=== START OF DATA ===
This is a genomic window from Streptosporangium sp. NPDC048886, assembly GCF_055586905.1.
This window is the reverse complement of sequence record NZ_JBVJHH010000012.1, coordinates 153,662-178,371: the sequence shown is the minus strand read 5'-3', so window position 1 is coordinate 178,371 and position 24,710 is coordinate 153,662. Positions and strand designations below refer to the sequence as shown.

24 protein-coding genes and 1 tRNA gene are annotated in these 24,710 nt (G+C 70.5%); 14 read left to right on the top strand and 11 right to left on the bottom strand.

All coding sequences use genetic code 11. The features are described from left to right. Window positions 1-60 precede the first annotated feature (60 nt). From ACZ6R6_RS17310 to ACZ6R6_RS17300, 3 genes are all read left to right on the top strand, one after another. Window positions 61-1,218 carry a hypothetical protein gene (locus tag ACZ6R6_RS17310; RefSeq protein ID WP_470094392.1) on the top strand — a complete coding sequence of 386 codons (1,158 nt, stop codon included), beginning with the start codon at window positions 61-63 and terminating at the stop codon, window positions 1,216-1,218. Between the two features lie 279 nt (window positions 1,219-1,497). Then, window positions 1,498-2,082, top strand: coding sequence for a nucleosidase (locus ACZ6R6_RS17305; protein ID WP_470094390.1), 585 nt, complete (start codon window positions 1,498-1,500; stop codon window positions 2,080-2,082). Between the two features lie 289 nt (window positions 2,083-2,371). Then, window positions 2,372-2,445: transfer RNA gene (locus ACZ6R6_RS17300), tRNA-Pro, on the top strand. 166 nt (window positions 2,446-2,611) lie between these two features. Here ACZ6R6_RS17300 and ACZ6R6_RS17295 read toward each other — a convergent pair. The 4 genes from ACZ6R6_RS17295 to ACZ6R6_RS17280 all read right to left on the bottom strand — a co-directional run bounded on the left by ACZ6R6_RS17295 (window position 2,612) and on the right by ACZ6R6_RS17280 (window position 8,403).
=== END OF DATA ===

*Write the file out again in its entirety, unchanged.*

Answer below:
This is a genomic window from Streptosporangium sp. NPDC048886, assembly GCF_055586905.1.
This window is the reverse complement of sequence record NZ_JBVJHH010000012.1, coordinates 153,662-178,371: the sequence shown is the minus strand read 5'-3', so window position 1 is coordinate 178,371 and position 24,710 is coordinate 153,662. Positions and strand designations below refer to the sequence as shown.

24 protein-coding genes and 1 tRNA gene are annotated in these 24,710 nt (G+C 70.5%); 14 read left to right on the top strand and 11 right to left on the bottom strand.

All coding sequences use genetic code 11. The features are described from left to right. Window positions 1-60 precede the first annotated feature (60 nt). From ACZ6R6_RS17310 to ACZ6R6_RS17300, 3 genes are all read left to right on the top strand, one after another. Window positions 61-1,218 carry a hypothetical protein gene (locus tag ACZ6R6_RS17310; RefSeq protein ID WP_470094392.1) on the top strand — a complete coding sequence of 386 codons (1,158 nt, stop codon included), beginning with the start codon at window positions 61-63 and terminating at the stop codon, window positions 1,216-1,218. Between the two features lie 279 nt (window positions 1,219-1,497). Then, window positions 1,498-2,082, top strand: coding sequence for a nucleosidase (locus ACZ6R6_RS17305; protein ID WP_470094390.1), 585 nt, complete (start codon window positions 1,498-1,500; stop codon window positions 2,080-2,082). Between the two features lie 289 nt (window positions 2,083-2,371). Then, window positions 2,372-2,445: transfer RNA gene (locus ACZ6R6_RS17300), tRNA-Pro, on the top strand. 166 nt (window positions 2,446-2,611) lie between these two features. Here ACZ6R6_RS17300 and ACZ6R6_RS17295 read toward each other — a convergent pair. The 4 genes from ACZ6R6_RS17295 to ACZ6R6_RS17280 all read right to left on the bottom strand — a co-directional run bounded on the left by ACZ6R6_RS17295 (window position 2,612) and on the right by ACZ6R6_RS17280 (window position 8,403).